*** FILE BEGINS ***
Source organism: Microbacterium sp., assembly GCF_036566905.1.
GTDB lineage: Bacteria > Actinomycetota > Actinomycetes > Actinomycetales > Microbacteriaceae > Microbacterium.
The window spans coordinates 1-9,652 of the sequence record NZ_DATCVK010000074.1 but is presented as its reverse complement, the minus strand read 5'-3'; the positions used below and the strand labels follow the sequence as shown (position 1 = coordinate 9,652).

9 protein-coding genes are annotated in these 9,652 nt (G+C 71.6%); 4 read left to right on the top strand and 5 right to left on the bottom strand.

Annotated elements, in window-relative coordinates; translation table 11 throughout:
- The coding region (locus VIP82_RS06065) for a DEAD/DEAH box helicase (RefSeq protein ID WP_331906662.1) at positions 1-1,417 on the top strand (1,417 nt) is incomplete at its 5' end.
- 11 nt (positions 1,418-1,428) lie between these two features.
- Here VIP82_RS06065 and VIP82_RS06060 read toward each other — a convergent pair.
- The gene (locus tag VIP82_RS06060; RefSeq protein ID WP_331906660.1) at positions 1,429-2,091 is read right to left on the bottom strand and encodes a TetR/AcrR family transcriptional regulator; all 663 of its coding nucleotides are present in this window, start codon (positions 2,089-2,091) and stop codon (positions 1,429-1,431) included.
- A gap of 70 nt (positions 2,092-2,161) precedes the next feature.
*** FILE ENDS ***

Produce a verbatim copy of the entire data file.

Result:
Source organism: Microbacterium sp., assembly GCF_036566905.1.
GTDB lineage: Bacteria > Actinomycetota > Actinomycetes > Actinomycetales > Microbacteriaceae > Microbacterium.
The window spans coordinates 1-9,652 of the sequence record NZ_DATCVK010000074.1 but is presented as its reverse complement, the minus strand read 5'-3'; the positions used below and the strand labels follow the sequence as shown (position 1 = coordinate 9,652).

9 protein-coding genes are annotated in these 9,652 nt (G+C 71.6%); 4 read left to right on the top strand and 5 right to left on the bottom strand.

Annotated elements, in window-relative coordinates; translation table 11 throughout:
- The coding region (locus VIP82_RS06065) for a DEAD/DEAH box helicase (RefSeq protein ID WP_331906662.1) at positions 1-1,417 on the top strand (1,417 nt) is incomplete at its 5' end.
- 11 nt (positions 1,418-1,428) lie between these two features.
- Here VIP82_RS06065 and VIP82_RS06060 read toward each other — a convergent pair.
- The gene (locus tag VIP82_RS06060; RefSeq protein ID WP_331906660.1) at positions 1,429-2,091 is read right to left on the bottom strand and encodes a TetR/AcrR family transcriptional regulator; all 663 of its coding nucleotides are present in this window, start codon (positions 2,089-2,091) and stop codon (positions 1,429-1,431) included.
- A gap of 70 nt (positions 2,092-2,161) precedes the next feature.